"Hills are speed work in disguise"
- Frank Shorter, Olympic Marathon Champion
There are many ways to use hills effectively in your training; from long uphill mountain runs, to rolling hills on your long runs, to hilly tempos, to hill repeats. Today I want to spotlight one hill workout that I find to be very effective for a wide variety of runners: 12 x 400 Meter Hill Repeats
I have found this workout works best if we find a moderate hill to do it on, one of roughly a 4% to 6% incline. Steep enough to get the strength work we want from the workout, but moderate enough to allow us to still run at a fairly quick pace. There are many on-line mapping tools you can use to help you identify the incline of a prospective hill, but the exact incline isn't paramount. Just make it a solid hill but nothing overly difficult, and if you want to change it up between a few different hills, that can be a great way to keep the workout fresh. We want the hill to be roughly 400 meters long (or longer if you note where the 400 meter point is) and be of as even an incline as possible (some moderate variation is fine). It may take some scouting around to find the best hill to use, but than can be fun and I have stumbled on to many new running loops in my hill searches over the years.
After a warm-up jog, run 12 repeats, at a moderately quick pace, up the hill with a slow jog back down for recovery. Then follow the workout with a easy cool-down jog to start the recovery process. The exact pace of the repeats will depend on the incline of the hill, but if you are able to stay in the 4% to 6% incline range your pace will likely be in the range of your short tempo run pace (lactate threshold pace) or slightly better. But don't worry too much about paces, instead focus on running the hill strong and maintaining good form and knee drive. The effort is the key determining factor of this workout not the paces.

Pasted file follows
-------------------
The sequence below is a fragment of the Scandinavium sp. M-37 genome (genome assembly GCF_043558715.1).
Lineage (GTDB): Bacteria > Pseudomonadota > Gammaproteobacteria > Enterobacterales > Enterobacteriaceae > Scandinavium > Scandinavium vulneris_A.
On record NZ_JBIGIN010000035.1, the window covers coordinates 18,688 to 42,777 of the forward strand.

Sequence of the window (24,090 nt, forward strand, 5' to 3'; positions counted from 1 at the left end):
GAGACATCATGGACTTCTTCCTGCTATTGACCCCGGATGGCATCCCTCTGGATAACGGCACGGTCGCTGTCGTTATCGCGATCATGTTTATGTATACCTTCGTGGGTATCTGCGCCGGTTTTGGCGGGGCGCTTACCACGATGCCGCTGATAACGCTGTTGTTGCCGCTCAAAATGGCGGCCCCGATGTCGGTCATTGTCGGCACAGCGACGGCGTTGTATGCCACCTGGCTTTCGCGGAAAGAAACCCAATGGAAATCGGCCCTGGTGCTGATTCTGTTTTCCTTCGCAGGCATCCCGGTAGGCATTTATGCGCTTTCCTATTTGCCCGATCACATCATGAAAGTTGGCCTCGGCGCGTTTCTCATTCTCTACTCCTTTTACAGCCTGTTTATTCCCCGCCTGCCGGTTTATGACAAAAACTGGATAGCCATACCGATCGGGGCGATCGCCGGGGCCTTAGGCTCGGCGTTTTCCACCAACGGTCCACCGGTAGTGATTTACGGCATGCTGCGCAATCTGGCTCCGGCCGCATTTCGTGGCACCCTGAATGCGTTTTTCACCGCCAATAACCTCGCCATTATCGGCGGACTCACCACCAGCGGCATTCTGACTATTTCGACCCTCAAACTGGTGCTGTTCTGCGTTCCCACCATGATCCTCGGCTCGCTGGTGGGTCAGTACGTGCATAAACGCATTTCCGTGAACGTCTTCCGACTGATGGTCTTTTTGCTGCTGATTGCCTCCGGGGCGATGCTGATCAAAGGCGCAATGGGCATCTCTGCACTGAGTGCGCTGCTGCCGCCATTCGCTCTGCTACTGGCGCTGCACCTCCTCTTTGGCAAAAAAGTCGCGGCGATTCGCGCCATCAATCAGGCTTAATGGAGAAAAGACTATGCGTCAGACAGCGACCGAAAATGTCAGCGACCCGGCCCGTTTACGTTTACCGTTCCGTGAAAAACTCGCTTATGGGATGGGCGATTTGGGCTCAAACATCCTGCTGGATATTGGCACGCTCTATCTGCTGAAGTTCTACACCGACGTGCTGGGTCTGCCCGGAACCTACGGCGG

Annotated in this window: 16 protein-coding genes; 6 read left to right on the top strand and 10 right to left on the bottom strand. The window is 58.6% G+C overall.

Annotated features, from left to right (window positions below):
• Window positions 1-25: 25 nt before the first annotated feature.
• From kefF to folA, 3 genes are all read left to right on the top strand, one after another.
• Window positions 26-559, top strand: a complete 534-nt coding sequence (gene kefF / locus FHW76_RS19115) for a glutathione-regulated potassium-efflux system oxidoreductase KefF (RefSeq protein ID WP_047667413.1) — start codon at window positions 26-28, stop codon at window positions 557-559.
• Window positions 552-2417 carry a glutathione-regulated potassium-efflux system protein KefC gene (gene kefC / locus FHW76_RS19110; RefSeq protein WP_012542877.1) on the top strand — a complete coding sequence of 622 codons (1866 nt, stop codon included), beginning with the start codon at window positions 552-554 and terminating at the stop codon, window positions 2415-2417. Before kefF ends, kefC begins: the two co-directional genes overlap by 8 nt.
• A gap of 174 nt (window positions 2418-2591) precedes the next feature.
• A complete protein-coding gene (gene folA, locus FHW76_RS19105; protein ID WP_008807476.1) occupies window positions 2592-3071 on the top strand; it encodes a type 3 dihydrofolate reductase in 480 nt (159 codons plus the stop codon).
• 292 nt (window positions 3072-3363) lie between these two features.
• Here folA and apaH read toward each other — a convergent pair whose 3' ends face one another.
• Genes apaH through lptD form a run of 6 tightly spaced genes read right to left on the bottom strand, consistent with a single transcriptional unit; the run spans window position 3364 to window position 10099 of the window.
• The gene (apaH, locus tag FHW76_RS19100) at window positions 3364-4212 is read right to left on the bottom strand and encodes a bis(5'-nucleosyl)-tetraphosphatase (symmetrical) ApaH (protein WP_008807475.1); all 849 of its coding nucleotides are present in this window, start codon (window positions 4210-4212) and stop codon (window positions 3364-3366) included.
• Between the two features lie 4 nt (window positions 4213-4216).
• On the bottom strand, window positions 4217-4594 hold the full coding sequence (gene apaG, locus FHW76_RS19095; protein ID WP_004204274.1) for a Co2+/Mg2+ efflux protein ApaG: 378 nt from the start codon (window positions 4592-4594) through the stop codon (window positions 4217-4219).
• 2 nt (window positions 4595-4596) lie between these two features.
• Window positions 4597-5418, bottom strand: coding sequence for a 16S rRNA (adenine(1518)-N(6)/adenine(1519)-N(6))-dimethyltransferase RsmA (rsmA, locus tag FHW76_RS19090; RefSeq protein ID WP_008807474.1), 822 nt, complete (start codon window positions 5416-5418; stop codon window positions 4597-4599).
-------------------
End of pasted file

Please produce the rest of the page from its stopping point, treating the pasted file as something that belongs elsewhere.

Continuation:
You can easily do this workout on a treadmill as well, setting the incline at 5% for the 400 meters repeats and at 0% for the 400 meter jog recovery. Doing this on a treadmill has the added advantages of a consistent incline and not having the pounding of jogging down the hill on the recovery, making it somewhat easier on the joints.
As noted in the quote at the top of this blog, hill work has many of the same benefits of speed work. It builds leg strength, stride power and running economy, it can significantly stress your heart and circulatory system, and has a great mental callousing effect to hard difficult efforts.
2 time World Cross Country Champion Craig Virgin has told me that this hill workout (12 x 400 Hill repeats) was an instrumental part of his training for both his world cross country titles (1980 & 1981) as well as his 2nd place finish in the 1981 Boston Marathon, as it helped him develop the leg strength and toughness he needed.
How/When To Use It
Many coaches over the last century have used hill work as a regular part of their athlete's training programs. Some just in certain phases and some through-out the schedule. How you can best utilize this workout depends on many factors, but most everyone can benefit from having it in the program at some point.
It can also be a great option when you don't have access to a track or flat area for more traditional speed workouts. Simply find a moderate hill and boom, you are ready for a great workout.
Enjoy the change of pace and benefits this workout can provide.
Coach Mark Hadley